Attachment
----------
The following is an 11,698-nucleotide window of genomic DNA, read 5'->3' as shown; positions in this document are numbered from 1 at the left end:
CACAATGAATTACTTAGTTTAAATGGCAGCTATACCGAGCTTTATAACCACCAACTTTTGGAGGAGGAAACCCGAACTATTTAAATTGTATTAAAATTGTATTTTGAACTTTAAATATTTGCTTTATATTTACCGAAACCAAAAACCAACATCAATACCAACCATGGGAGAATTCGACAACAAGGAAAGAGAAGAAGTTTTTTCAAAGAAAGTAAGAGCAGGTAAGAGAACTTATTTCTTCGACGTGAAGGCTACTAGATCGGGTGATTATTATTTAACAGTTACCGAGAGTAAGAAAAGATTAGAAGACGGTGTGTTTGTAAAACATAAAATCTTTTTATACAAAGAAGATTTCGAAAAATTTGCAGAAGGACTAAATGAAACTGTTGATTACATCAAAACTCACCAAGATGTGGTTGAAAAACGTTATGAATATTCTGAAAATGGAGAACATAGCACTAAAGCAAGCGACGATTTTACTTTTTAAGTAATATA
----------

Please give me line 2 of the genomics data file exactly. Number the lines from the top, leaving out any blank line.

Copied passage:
CACAATGAATTACTTAGTTTAAATGGCAGCTATACCGAGCTTTATAACCACCAACTTTTGGAGGAGGAAACCCGAACTATTTAAATTGTATTAAAATTGTATTTTGAACTTTAAATATTTGCTTTATATTTACCGAAACCAAAAACCAACATCAATACCAACCATGGGAGAATTCGACAACAAGGAAAGAGAAGAAGTTTTTTCAAAGAAAGTAAGAGCAGGTAAGAGAACTTATTTCTTCGACGTGAAGGCTACTAGATCGGGTGATTATTATTTAACAGTTACCGAGAGTAAGAAAAGATTAGAAGACGGTGTGTTTGTAAAACATAAAATCTTTTTATACAAAGAAGATTTCGAAAAATTTGCAGAAGGACTAAATGAAACTGTTGATTACATCAAAACTCACCAAGATGTGGTTGAAAAACGTTATGAATATTCTGAAAATGGAGAACATAGCACTAAAGCAAGCGACGATTTTACTTTTTAAGTAATATA